Lauren joins these Heraclitus-like ideas with ethical injunctions to attend well and to shape consciously the change in which one is implicated. There is nothing supernatural about Earthseed’s Change: neither a providence nor an otherworldly eschatology, it is a call to responsibility for the shifting patterns of one’s world. The one eschatological element is the goal to bring human communities to other planets, and this telos governs the ethics of Change. In the meantime, Lauren founds a small community in northern California with her partner and friends. The small community’s purpose is survival against the threats of neo-slavery and violent fascist militias.

Earthseed views everything as Change and, as far as I can tell, abjects nothing. Failure to shape change does not stop change, but it deprives it of the conscious intentionality human beings can give it—or abandons it to those who shape change toward the harm of others and the environment. Earthseed does not trust the desire for stasis—for practices, beliefs, or institutions to which people reach in a nostalgic but deadly fantasy of something else’s protection. In a Sower scene that will gladden any scholar of religion’s heart, Lauren’s friend Travis asks her if she really believes Earthseed, as it’s something she made up. Using a stone as an example, Lauren replies that to analyze something is not to make it. Earthseed is her analysis—of herself, of others, of her world. “I was looking for God,” she says, “I wasn’t looking for mythology or mysticism or magic.” Indeed, Earthseed is remarkably low on both narrative and reassurance. Travis gently points out that reassurance is what most people want in religion. So how can this religion bring people in? Butler imagines that it does.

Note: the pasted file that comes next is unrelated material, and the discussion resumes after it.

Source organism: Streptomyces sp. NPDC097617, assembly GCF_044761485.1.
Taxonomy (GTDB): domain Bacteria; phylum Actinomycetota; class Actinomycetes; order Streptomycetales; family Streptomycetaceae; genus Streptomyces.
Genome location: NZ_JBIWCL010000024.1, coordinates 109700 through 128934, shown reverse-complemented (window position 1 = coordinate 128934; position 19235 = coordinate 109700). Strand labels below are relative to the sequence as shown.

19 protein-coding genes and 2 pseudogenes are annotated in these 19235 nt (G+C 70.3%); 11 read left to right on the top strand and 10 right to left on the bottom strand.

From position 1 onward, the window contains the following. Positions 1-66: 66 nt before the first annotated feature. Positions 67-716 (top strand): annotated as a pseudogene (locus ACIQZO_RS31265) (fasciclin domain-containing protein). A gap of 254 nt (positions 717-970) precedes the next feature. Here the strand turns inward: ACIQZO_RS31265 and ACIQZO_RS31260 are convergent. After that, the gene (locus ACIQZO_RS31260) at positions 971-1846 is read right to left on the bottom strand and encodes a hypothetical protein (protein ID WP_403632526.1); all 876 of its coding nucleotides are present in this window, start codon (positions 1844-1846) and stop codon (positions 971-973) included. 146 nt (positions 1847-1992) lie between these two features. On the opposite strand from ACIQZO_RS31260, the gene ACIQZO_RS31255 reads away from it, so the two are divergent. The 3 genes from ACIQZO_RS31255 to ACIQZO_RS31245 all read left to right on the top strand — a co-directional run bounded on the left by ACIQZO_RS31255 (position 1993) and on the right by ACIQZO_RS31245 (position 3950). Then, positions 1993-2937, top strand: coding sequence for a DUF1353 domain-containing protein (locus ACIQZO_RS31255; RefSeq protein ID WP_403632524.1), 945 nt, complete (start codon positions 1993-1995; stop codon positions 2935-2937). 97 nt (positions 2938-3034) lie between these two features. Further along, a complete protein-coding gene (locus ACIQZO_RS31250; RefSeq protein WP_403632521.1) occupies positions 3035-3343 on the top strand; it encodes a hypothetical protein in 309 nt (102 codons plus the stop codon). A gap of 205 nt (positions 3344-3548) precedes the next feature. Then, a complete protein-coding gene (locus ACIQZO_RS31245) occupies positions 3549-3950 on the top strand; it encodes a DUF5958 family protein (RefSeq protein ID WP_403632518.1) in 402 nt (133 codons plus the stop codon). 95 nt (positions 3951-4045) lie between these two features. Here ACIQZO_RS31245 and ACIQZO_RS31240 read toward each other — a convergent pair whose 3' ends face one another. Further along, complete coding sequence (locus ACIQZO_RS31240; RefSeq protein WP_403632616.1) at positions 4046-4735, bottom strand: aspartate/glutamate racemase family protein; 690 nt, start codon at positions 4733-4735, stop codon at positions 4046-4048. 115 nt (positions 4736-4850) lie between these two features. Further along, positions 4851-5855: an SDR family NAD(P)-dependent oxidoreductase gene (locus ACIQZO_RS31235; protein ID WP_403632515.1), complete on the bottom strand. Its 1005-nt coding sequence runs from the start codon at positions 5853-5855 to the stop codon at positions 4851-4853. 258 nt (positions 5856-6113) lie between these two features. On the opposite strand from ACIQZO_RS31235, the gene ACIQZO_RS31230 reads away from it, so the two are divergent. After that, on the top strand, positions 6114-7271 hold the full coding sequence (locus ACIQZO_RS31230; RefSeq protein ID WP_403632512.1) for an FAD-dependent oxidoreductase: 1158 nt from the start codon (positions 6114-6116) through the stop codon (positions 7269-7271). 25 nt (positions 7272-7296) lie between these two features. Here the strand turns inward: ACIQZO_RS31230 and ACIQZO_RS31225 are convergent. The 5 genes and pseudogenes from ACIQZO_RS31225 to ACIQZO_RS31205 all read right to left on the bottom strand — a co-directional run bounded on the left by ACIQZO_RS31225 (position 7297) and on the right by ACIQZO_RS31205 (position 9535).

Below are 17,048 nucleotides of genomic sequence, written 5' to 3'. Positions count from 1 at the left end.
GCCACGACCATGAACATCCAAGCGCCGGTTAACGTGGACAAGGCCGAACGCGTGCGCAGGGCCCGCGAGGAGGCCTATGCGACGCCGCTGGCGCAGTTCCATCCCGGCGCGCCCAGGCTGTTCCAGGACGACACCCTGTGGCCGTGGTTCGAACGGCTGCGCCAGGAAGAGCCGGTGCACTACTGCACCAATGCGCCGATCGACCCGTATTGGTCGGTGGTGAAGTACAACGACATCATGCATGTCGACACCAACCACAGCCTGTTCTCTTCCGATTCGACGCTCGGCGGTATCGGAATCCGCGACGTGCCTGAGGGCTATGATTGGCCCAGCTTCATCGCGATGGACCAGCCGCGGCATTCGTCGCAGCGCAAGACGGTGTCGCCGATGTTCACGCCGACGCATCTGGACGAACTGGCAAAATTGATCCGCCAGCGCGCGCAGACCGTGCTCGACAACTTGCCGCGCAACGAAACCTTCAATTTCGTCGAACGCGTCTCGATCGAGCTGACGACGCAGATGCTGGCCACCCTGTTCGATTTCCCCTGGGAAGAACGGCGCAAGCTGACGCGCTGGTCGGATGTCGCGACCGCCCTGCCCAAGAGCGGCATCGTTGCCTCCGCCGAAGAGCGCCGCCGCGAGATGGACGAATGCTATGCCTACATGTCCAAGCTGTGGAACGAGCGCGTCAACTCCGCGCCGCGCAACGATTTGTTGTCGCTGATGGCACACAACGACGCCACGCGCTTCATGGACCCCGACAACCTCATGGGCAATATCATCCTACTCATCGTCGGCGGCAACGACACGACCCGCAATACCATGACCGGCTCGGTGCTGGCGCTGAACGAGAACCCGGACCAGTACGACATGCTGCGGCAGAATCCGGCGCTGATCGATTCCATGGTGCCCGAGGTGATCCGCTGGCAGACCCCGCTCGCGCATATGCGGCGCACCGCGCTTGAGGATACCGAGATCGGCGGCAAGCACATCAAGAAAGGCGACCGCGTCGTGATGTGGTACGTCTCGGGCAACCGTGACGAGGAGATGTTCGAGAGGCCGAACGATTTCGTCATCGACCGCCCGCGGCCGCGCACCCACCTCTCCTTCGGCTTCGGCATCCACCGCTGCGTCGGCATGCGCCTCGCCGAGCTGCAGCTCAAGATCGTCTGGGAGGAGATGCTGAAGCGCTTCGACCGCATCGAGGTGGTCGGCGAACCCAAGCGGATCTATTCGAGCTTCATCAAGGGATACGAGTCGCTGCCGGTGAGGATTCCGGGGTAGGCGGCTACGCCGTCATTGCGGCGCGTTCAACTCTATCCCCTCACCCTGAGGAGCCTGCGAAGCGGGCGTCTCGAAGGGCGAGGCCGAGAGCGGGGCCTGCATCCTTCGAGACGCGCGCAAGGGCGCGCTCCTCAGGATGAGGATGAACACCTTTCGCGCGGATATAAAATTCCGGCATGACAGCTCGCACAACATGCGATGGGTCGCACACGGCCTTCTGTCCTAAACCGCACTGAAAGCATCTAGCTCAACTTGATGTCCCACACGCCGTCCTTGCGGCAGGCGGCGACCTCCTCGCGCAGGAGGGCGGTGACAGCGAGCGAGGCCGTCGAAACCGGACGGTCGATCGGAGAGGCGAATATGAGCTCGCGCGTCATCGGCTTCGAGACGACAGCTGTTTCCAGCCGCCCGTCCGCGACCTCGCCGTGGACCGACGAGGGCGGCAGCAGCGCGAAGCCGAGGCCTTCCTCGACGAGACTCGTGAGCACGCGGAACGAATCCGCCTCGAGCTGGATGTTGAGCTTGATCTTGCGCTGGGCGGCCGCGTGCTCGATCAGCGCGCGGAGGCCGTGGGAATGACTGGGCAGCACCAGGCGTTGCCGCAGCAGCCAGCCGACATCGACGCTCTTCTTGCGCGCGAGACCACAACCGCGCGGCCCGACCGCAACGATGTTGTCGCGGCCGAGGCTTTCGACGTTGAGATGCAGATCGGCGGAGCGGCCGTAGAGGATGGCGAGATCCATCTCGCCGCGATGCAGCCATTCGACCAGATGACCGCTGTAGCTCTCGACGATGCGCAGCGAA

This is perhaps where the author’s social diagnostics and religion-construction intersect most strongly: if the desire for reassurance has produced neo-fascist reassurance for some and thereby become a deadly trap for all those left outside the fascistic in-group, then perhaps effective response lies in a critique of that desire and a different emotional grounding for religion. After all, religions center different emotions and reinforce various patterns of affect. Butler sought an emotional basis for a religion that embraced flux, scientific method, and highly cooperative community.